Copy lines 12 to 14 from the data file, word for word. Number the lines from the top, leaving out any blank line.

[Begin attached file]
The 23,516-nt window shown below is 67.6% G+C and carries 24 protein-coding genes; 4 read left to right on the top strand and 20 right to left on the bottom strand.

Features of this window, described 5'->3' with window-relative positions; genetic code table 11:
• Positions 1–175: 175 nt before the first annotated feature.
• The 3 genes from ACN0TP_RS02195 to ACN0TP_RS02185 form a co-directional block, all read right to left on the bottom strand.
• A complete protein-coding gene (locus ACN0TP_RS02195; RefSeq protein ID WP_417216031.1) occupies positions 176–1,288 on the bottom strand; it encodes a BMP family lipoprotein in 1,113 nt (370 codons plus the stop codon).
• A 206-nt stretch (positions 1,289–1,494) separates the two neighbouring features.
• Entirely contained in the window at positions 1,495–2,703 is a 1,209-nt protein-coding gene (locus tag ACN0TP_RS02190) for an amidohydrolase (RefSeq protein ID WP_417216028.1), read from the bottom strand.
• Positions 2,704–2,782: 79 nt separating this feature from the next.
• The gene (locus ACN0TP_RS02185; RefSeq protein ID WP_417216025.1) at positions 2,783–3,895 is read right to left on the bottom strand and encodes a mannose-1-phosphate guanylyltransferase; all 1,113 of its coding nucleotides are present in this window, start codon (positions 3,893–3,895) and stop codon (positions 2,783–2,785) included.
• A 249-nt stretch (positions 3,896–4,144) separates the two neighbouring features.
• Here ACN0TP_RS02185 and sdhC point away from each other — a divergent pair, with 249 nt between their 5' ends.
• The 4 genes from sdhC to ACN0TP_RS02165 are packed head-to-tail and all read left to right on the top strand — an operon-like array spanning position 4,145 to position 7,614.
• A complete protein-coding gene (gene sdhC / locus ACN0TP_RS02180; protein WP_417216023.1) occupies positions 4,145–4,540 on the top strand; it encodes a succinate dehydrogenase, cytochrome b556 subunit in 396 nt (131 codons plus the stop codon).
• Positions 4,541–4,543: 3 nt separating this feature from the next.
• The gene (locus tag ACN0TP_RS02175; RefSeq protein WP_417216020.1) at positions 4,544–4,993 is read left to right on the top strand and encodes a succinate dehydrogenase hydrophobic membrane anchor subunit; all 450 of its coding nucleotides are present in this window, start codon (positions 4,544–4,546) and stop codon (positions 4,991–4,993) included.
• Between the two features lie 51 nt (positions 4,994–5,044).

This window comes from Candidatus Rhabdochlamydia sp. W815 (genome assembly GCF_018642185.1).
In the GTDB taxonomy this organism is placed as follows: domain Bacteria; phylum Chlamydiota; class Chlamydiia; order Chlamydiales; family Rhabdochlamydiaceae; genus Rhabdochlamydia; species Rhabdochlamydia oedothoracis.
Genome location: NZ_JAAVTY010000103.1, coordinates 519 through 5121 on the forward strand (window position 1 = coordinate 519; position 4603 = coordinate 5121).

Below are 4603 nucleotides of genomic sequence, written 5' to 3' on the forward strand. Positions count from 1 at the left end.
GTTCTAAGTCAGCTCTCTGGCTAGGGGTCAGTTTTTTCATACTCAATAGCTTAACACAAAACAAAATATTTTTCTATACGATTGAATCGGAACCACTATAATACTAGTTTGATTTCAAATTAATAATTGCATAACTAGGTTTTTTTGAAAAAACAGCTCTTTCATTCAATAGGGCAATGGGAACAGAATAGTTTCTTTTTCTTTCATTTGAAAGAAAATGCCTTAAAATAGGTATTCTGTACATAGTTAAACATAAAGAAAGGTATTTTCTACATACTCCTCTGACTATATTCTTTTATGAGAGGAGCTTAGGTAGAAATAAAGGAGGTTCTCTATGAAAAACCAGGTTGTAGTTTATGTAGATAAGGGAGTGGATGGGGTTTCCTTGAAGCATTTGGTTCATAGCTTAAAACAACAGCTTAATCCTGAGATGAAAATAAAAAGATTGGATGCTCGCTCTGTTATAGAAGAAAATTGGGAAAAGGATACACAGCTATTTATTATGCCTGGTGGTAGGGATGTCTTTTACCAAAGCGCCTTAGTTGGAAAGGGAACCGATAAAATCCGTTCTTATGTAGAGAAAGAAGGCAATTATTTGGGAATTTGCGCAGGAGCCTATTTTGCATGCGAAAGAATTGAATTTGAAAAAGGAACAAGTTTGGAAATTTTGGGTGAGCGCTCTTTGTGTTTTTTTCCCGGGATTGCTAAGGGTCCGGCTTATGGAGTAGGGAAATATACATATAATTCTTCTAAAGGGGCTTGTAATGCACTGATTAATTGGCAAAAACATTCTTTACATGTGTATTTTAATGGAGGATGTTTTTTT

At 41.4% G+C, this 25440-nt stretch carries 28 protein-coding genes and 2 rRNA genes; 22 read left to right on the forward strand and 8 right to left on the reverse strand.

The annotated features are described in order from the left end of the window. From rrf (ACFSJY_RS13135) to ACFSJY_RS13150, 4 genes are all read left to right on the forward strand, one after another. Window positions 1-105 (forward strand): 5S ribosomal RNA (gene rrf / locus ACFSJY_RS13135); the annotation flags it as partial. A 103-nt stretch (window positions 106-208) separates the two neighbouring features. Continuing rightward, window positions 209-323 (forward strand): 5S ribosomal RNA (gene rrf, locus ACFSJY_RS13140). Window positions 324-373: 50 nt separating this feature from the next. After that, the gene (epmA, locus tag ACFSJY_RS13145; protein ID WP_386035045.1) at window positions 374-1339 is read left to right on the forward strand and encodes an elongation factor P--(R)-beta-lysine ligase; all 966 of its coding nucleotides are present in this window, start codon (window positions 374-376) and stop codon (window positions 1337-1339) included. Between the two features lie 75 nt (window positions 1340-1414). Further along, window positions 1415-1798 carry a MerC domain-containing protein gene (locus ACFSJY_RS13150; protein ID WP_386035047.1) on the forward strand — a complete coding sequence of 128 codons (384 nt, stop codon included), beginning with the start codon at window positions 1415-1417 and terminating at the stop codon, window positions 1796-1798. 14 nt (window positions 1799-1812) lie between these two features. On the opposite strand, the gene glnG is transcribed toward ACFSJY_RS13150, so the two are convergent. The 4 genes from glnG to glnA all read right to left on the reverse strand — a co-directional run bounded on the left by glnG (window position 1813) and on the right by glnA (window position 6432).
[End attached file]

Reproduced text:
• The 4 genes from sdhC to ACN0TP_RS02165 are packed head-to-tail and all read left to right on the top strand — an operon-like array spanning position 4,145 to position 7,614.
• A complete protein-coding gene (gene sdhC / locus ACN0TP_RS02180; protein WP_417216023.1) occupies positions 4,145–4,540 on the top strand; it encodes a succinate dehydrogenase, cytochrome b556 subunit in 396 nt (131 codons plus the stop codon).
• Positions 4,541–4,543: 3 nt separating this feature from the next.